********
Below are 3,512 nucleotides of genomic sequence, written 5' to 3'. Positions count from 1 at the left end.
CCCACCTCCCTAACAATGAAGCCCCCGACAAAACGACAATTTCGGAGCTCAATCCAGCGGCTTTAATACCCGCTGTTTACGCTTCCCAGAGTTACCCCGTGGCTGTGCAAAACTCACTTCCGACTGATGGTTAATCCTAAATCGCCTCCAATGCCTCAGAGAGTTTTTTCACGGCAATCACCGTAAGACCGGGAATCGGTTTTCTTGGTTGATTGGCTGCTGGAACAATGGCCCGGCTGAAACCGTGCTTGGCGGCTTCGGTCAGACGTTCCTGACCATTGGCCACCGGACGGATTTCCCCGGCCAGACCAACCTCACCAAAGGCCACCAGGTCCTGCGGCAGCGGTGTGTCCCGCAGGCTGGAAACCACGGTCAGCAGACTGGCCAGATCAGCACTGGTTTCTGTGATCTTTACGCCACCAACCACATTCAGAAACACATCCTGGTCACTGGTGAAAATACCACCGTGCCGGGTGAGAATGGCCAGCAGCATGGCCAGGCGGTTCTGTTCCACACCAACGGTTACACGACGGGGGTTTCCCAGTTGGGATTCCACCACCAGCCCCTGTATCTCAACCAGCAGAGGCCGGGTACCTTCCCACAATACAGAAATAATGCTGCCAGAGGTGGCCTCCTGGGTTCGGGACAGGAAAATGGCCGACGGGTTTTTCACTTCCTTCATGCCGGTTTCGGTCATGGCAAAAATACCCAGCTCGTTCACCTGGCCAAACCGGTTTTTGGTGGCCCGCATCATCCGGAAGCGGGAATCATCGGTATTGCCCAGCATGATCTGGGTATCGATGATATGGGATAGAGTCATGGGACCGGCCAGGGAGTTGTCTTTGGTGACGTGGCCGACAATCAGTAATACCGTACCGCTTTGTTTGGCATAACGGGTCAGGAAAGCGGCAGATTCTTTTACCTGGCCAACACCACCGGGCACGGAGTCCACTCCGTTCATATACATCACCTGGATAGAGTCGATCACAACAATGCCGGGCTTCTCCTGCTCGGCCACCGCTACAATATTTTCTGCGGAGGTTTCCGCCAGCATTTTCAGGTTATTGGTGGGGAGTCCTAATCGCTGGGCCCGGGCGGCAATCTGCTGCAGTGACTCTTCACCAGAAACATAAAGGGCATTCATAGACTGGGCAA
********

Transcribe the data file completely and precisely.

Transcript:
Below are 3,512 nucleotides of genomic sequence, written 5' to 3'. Positions count from 1 at the left end.
CCCACCTCCCTAACAATGAAGCCCCCGACAAAACGACAATTTCGGAGCTCAATCCAGCGGCTTTAATACCCGCTGTTTACGCTTCCCAGAGTTACCCCGTGGCTGTGCAAAACTCACTTCCGACTGATGGTTAATCCTAAATCGCCTCCAATGCCTCAGAGAGTTTTTTCACGGCAATCACCGTAAGACCGGGAATCGGTTTTCTTGGTTGATTGGCTGCTGGAACAATGGCCCGGCTGAAACCGTGCTTGGCGGCTTCGGTCAGACGTTCCTGACCATTGGCCACCGGACGGATTTCCCCGGCCAGACCAACCTCACCAAAGGCCACCAGGTCCTGCGGCAGCGGTGTGTCCCGCAGGCTGGAAACCACGGTCAGCAGACTGGCCAGATCAGCACTGGTTTCTGTGATCTTTACGCCACCAACCACATTCAGAAACACATCCTGGTCACTGGTGAAAATACCACCGTGCCGGGTGAGAATGGCCAGCAGCATGGCCAGGCGGTTCTGTTCCACACCAACGGTTACACGACGGGGGTTTCCCAGTTGGGATTCCACCACCAGCCCCTGTATCTCAACCAGCAGAGGCCGGGTACCTTCCCACAATACAGAAATAATGCTGCCAGAGGTGGCCTCCTGGGTTCGGGACAGGAAAATGGCCGACGGGTTTTTCACTTCCTTCATGCCGGTTTCGGTCATGGCAAAAATACCCAGCTCGTTCACCTGGCCAAACCGGTTTTTGGTGGCCCGCATCATCCGGAAGCGGGAATCATCGGTATTGCCCAGCATGATCTGGGTATCGATGATATGGGATAGAGTCATGGGACCGGCCAGGGAGTTGTCTTTGGTGACGTGGCCGACAATCAGTAATACCGTACCGCTTTGTTTGGCATAACGGGTCAGGAAAGCGGCAGATTCTTTTACCTGGCCAACACCACCGGGCACGGAGTCCACTCCGTTCATATACATCACCTGGATAGAGTCGATCACAACAATGCCGGGCTTCTCCTGCTCGGCCACCGCTACAATATTTTCTGCGGAGGTTTCCGCCAGCATTTTCAGGTTATTGGTGGGGAGTCCTAATCGCTGGGCCCGGGCGGCAATCTGCTGCAGTGACTCTTCACCAGAAACATAAAGGGCATTCATAGACTGGGCAA